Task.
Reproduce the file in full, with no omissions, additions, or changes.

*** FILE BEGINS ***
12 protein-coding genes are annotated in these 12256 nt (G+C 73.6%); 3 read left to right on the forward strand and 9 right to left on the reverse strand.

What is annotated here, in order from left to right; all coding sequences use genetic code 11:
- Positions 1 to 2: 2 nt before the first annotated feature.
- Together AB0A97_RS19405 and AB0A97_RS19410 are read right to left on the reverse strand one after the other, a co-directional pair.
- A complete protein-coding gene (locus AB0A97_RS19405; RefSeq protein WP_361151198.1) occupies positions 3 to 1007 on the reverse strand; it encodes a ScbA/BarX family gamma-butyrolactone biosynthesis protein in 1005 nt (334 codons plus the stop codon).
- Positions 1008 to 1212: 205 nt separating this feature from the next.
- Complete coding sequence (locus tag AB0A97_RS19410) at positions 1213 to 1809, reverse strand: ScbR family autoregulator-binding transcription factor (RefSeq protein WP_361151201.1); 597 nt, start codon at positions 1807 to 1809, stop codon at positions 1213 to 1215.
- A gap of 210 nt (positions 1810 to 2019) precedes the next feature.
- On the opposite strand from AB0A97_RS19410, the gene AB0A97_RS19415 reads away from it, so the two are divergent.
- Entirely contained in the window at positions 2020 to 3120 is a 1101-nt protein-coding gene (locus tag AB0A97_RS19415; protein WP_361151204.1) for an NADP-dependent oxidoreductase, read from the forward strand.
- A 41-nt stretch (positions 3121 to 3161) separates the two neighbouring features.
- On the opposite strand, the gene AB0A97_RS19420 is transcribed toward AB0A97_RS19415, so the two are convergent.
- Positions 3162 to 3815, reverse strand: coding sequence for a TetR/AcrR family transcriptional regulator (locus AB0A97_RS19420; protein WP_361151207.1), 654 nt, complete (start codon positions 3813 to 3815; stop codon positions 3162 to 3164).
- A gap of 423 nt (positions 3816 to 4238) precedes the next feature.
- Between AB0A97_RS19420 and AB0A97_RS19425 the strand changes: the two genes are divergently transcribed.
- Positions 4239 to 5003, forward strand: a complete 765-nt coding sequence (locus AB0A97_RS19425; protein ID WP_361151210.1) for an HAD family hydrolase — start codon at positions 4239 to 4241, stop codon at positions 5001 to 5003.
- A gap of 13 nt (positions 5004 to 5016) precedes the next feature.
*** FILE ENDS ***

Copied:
12 protein-coding genes are annotated in these 12256 nt (G+C 73.6%); 3 read left to right on the forward strand and 9 right to left on the reverse strand.

What is annotated here, in order from left to right; all coding sequences use genetic code 11:
- Positions 1 to 2: 2 nt before the first annotated feature.
- Together AB0A97_RS19405 and AB0A97_RS19410 are read right to left on the reverse strand one after the other, a co-directional pair.
- A complete protein-coding gene (locus AB0A97_RS19405; RefSeq protein WP_361151198.1) occupies positions 3 to 1007 on the reverse strand; it encodes a ScbA/BarX family gamma-butyrolactone biosynthesis protein in 1005 nt (334 codons plus the stop codon).
- Positions 1008 to 1212: 205 nt separating this feature from the next.
- Complete coding sequence (locus tag AB0A97_RS19410) at positions 1213 to 1809, reverse strand: ScbR family autoregulator-binding transcription factor (RefSeq protein WP_361151201.1); 597 nt, start codon at positions 1807 to 1809, stop codon at positions 1213 to 1215.
- A gap of 210 nt (positions 1810 to 2019) precedes the next feature.
- On the opposite strand from AB0A97_RS19410, the gene AB0A97_RS19415 reads away from it, so the two are divergent.
- Entirely contained in the window at positions 2020 to 3120 is a 1101-nt protein-coding gene (locus tag AB0A97_RS19415; protein WP_361151204.1) for an NADP-dependent oxidoreductase, read from the forward strand.
- A 41-nt stretch (positions 3121 to 3161) separates the two neighbouring features.
- On the opposite strand, the gene AB0A97_RS19420 is transcribed toward AB0A97_RS19415, so the two are convergent.
- Positions 3162 to 3815, reverse strand: coding sequence for a TetR/AcrR family transcriptional regulator (locus AB0A97_RS19420; protein WP_361151207.1), 654 nt, complete (start codon positions 3813 to 3815; stop codon positions 3162 to 3164).
- A gap of 423 nt (positions 3816 to 4238) precedes the next feature.
- Between AB0A97_RS19420 and AB0A97_RS19425 the strand changes: the two genes are divergently transcribed.
- Positions 4239 to 5003, forward strand: a complete 765-nt coding sequence (locus AB0A97_RS19425; protein ID WP_361151210.1) for an HAD family hydrolase — start codon at positions 4239 to 4241, stop codon at positions 5001 to 5003.
- A gap of 13 nt (positions 5004 to 5016) precedes the next feature.